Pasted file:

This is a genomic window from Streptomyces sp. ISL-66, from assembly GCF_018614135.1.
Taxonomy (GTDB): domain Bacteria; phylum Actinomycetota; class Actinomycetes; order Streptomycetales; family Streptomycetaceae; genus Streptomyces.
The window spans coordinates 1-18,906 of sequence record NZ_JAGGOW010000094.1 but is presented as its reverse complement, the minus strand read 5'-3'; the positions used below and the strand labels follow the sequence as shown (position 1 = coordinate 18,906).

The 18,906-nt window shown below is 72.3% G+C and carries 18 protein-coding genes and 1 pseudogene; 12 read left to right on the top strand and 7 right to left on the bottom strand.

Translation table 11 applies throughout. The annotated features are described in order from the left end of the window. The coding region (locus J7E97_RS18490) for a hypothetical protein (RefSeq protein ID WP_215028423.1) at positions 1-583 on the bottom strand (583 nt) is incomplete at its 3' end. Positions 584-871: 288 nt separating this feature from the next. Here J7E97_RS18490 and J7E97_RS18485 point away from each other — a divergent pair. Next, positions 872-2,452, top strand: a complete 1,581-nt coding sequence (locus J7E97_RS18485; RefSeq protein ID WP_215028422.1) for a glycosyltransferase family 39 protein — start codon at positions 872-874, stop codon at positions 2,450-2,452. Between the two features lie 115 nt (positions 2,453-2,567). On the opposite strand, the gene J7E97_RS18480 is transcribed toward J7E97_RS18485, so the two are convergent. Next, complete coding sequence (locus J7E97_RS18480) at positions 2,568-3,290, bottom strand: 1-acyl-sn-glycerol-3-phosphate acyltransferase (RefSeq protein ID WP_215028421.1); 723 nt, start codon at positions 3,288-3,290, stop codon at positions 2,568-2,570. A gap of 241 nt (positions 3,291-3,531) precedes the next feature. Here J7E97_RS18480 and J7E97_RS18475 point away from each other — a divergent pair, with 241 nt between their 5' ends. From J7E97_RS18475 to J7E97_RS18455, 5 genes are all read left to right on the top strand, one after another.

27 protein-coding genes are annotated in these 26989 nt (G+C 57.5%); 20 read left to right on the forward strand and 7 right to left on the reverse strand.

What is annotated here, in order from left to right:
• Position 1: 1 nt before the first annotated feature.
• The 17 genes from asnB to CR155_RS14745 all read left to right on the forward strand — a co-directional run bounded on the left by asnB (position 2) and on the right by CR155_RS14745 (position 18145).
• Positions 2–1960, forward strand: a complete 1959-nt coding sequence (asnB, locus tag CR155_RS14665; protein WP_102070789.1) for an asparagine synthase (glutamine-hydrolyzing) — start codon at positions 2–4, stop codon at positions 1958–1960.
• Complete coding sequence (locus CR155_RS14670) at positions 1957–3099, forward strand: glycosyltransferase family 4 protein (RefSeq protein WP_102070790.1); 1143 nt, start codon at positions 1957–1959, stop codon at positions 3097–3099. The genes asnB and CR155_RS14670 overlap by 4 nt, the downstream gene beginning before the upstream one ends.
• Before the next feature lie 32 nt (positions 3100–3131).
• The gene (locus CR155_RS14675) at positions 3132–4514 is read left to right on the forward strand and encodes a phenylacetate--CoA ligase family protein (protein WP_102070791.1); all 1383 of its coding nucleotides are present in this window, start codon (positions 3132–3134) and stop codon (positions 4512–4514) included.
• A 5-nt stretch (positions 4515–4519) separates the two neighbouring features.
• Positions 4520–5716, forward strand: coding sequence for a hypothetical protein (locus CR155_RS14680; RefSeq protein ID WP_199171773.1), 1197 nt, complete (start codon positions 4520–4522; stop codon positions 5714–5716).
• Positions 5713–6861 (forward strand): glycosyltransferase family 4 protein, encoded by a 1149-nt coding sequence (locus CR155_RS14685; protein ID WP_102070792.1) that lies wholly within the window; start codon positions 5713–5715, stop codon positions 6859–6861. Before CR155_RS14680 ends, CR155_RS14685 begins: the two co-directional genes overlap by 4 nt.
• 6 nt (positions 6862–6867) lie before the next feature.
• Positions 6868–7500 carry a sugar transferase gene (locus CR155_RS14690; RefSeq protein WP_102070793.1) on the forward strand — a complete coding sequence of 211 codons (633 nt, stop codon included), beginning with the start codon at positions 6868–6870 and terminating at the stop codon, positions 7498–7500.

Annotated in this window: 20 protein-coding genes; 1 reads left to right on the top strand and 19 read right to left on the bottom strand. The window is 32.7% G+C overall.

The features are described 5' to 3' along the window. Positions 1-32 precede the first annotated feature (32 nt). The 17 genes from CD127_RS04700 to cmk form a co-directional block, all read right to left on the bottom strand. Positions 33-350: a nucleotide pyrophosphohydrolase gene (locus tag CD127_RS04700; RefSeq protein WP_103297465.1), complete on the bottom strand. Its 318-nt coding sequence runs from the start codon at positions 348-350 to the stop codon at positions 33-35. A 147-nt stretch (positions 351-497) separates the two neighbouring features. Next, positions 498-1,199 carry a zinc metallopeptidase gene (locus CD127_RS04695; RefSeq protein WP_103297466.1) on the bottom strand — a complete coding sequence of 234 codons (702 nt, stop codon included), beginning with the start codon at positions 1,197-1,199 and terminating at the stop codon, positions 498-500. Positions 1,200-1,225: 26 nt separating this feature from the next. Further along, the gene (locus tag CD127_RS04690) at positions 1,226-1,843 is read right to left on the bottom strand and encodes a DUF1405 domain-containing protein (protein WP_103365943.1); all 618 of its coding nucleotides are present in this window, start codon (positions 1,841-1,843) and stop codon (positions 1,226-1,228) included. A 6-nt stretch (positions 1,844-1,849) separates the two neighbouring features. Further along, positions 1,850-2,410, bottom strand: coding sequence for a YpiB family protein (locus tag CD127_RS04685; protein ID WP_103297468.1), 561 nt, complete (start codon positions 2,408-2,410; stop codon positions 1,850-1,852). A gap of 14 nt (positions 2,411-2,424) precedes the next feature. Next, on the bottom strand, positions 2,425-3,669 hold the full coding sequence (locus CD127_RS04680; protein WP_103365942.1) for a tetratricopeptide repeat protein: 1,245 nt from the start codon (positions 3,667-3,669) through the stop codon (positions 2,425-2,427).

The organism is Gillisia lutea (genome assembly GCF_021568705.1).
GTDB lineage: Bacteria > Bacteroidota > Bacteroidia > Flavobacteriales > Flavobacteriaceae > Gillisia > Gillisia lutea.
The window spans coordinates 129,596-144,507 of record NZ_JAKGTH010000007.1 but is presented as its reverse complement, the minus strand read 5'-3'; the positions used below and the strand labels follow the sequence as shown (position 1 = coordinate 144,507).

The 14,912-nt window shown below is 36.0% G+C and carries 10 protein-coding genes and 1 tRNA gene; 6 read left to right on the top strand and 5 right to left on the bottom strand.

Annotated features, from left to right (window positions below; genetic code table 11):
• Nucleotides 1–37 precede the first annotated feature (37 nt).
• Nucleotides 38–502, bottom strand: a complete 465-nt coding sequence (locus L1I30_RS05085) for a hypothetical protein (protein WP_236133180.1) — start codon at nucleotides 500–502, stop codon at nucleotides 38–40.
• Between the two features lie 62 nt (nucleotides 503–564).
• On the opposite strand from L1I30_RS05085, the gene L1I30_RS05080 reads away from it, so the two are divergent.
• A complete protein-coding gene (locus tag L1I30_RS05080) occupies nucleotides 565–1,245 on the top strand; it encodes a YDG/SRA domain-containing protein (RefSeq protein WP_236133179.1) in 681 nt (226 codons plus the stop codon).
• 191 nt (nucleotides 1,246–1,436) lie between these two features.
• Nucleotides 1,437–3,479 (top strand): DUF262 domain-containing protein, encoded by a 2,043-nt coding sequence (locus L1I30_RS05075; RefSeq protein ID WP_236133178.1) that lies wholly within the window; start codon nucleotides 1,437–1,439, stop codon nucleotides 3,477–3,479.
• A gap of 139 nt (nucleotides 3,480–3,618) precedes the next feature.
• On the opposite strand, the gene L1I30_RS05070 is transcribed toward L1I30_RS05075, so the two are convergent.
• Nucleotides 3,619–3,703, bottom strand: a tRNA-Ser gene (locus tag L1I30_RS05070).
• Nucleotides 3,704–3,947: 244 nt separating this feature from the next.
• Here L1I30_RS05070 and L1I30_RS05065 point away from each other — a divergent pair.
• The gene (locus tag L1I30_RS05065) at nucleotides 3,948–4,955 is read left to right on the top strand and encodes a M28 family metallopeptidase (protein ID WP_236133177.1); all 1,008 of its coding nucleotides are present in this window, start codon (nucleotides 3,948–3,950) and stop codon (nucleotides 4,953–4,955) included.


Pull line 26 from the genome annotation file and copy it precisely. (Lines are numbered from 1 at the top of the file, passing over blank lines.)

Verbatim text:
• Nucleotides 1–37 precede the first annotated feature (37 nt).